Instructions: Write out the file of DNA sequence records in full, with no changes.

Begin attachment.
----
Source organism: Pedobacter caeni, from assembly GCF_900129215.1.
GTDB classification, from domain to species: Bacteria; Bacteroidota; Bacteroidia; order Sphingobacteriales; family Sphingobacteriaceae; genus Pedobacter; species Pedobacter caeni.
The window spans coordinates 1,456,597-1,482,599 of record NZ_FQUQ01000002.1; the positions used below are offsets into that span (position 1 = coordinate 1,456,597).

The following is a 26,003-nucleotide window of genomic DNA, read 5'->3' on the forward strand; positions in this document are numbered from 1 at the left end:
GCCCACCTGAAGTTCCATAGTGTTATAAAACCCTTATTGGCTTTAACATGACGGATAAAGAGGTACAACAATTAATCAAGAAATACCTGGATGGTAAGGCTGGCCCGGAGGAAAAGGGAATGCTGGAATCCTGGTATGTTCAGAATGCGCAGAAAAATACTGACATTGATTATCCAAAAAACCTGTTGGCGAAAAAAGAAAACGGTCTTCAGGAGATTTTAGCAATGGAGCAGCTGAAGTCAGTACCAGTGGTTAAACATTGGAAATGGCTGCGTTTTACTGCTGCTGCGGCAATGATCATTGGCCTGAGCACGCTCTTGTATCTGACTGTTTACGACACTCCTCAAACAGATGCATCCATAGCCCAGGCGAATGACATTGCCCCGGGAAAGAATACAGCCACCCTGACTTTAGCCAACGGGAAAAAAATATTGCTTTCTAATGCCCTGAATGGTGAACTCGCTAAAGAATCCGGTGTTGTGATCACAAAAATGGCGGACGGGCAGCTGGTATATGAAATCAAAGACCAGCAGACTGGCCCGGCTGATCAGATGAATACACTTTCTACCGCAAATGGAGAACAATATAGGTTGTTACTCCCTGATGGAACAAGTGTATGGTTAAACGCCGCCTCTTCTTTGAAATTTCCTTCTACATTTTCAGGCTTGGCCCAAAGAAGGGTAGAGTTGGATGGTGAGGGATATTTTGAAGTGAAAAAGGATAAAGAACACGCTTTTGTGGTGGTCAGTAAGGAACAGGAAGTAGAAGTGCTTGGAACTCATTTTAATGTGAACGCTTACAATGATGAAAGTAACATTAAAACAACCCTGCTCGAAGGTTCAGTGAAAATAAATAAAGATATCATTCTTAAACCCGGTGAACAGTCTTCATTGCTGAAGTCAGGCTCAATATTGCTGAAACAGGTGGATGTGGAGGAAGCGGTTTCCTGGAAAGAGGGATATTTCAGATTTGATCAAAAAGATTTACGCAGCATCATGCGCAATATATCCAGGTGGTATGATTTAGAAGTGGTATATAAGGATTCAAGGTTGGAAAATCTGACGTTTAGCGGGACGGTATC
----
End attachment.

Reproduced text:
Source organism: Pedobacter caeni, from assembly GCF_900129215.1.
GTDB classification, from domain to species: Bacteria; Bacteroidota; Bacteroidia; order Sphingobacteriales; family Sphingobacteriaceae; genus Pedobacter; species Pedobacter caeni.
The window spans coordinates 1,456,597-1,482,599 of record NZ_FQUQ01000002.1; the positions used below are offsets into that span (position 1 = coordinate 1,456,597).

The following is a 26,003-nucleotide window of genomic DNA, read 5'->3' on the forward strand; positions in this document are numbered from 1 at the left end:
GCCCACCTGAAGTTCCATAGTGTTATAAAACCCTTATTGGCTTTAACATGACGGATAAAGAGGTACAACAATTAATCAAGAAATACCTGGATGGTAAGGCTGGCCCGGAGGAAAAGGGAATGCTGGAATCCTGGTATGTTCAGAATGCGCAGAAAAATACTGACATTGATTATCCAAAAAACCTGTTGGCGAAAAAAGAAAACGGTCTTCAGGAGATTTTAGCAATGGAGCAGCTGAAGTCAGTACCAGTGGTTAAACATTGGAAATGGCTGCGTTTTACTGCTGCTGCGGCAATGATCATTGGCCTGAGCACGCTCTTGTATCTGACTGTTTACGACACTCCTCAAACAGATGCATCCATAGCCCAGGCGAATGACATTGCCCCGGGAAAGAATACAGCCACCCTGACTTTAGCCAACGGGAAAAAAATATTGCTTTCTAATGCCCTGAATGGTGAACTCGCTAAAGAATCCGGTGTTGTGATCACAAAAATGGCGGACGGGCAGCTGGTATATGAAATCAAAGACCAGCAGACTGGCCCGGCTGATCAGATGAATACACTTTCTACCGCAAATGGAGAACAATATAGGTTGTTACTCCCTGATGGAACAAGTGTATGGTTAAACGCCGCCTCTTCTTTGAAATTTCCTTCTACATTTTCAGGCTTGGCCCAAAGAAGGGTAGAGTTGGATGGTGAGGGATATTTTGAAGTGAAAAAGGATAAAGAACACGCTTTTGTGGTGGTCAGTAAGGAACAGGAAGTAGAAGTGCTTGGAACTCATTTTAATGTGAACGCTTACAATGATGAAAGTAACATTAAAACAACCCTGCTCGAAGGTTCAGTGAAAATAAATAAAGATATCATTCTTAAACCCGGTGAACAGTCTTCATTGCTGAAGTCAGGCTCAATATTGCTGAAACAGGTGGATGTGGAGGAAGCGGTTTCCTGGAAAGAGGGATATTTCAGATTTGATCAAAAAGATTTACGCAGCATCATGCGCAATATATCCAGGTGGTATGATTTAGAAGTGGTATATAAGGATTCAAGGTTGGAAAATCTGACGTTTAGCGGGACGGTATC